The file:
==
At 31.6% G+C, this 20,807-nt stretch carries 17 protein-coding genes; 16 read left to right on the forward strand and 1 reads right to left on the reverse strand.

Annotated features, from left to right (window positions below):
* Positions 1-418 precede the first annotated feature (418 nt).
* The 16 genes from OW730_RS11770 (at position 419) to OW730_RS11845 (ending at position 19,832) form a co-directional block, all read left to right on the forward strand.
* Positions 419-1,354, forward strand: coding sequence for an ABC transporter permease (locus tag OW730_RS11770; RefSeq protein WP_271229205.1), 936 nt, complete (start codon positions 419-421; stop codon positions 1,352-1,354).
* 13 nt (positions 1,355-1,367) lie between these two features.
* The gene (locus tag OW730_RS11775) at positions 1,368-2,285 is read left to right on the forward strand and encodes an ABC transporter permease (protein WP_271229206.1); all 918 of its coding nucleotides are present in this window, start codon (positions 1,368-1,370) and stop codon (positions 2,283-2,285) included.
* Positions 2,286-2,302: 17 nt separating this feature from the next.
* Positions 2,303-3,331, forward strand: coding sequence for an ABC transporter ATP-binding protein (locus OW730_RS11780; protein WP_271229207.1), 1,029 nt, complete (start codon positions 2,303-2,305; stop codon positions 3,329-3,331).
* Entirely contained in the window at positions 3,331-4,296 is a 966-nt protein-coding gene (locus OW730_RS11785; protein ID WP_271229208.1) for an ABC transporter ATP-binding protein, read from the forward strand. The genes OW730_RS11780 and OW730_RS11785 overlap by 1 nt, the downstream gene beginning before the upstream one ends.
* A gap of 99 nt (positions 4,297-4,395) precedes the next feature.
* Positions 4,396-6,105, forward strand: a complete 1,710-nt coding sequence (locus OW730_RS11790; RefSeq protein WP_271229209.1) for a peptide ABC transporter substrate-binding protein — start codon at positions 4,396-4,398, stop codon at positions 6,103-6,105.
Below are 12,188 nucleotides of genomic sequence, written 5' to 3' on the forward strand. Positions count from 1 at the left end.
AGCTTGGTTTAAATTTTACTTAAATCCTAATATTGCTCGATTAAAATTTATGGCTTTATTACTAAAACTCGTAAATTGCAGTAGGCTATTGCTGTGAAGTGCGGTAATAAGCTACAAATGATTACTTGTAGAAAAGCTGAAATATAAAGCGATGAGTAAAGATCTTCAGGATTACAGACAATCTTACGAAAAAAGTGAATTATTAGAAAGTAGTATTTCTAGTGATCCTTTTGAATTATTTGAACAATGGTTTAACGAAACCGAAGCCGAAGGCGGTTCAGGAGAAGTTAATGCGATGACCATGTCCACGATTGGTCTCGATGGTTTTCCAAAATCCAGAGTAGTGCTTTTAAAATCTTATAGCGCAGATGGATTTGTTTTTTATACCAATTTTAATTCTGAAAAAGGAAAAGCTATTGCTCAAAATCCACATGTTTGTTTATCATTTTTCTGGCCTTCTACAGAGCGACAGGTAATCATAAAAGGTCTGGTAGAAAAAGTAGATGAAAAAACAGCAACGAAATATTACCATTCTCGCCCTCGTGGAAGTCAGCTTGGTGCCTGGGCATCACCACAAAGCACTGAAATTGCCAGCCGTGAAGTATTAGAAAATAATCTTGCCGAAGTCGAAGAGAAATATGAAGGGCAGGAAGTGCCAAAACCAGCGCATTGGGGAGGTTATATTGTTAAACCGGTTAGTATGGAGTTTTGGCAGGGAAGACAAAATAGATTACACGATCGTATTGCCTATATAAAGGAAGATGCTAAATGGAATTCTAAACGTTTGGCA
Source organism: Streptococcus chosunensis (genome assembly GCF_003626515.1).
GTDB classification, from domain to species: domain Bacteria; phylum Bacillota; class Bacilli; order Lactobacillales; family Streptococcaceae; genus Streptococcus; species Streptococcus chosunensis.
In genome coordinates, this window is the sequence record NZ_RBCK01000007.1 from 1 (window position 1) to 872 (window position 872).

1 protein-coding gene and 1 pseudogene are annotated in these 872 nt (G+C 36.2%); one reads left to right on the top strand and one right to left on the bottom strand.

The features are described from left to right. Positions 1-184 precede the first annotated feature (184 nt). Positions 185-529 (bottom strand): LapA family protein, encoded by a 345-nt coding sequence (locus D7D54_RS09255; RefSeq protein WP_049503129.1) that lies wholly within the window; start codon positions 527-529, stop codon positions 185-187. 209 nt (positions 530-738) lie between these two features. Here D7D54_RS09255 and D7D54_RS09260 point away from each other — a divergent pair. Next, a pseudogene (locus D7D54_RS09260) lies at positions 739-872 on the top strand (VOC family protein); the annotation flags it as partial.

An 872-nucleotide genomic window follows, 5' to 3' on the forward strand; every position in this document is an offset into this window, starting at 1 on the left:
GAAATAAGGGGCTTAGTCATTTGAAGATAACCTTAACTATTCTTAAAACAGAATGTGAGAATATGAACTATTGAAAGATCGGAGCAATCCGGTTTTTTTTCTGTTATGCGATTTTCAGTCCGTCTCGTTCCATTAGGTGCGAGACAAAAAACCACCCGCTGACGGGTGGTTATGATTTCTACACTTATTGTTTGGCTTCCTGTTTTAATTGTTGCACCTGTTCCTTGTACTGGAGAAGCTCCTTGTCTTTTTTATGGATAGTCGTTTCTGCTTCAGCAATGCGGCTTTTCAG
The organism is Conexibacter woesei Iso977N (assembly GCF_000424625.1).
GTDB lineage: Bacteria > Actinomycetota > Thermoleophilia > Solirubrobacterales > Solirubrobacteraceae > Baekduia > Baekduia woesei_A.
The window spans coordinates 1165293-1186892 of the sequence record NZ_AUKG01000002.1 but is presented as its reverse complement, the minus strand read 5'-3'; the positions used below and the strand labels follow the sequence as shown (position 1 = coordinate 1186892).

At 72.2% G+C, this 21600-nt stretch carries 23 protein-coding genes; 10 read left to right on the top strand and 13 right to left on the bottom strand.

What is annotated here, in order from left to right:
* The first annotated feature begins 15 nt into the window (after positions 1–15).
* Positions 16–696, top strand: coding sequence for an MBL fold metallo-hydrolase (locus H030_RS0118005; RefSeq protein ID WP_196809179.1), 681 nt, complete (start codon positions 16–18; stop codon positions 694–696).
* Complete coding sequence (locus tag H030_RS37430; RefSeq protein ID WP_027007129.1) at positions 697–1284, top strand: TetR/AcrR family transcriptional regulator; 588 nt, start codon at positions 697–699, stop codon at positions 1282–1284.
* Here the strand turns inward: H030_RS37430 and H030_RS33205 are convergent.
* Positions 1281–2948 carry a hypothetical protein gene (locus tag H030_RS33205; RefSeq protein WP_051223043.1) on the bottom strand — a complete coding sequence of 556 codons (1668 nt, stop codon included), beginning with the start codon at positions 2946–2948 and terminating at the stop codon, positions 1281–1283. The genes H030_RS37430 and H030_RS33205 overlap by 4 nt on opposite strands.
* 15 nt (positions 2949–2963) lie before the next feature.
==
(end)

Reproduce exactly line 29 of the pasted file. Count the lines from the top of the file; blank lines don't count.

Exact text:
* Complete coding sequence (locus tag H030_RS37430; RefSeq protein ID WP_027007129.1) at positions 697–1284, top strand: TetR/AcrR family transcriptional regulator; 588 nt, start codon at positions 697–699, stop codon at positions 1282–1284.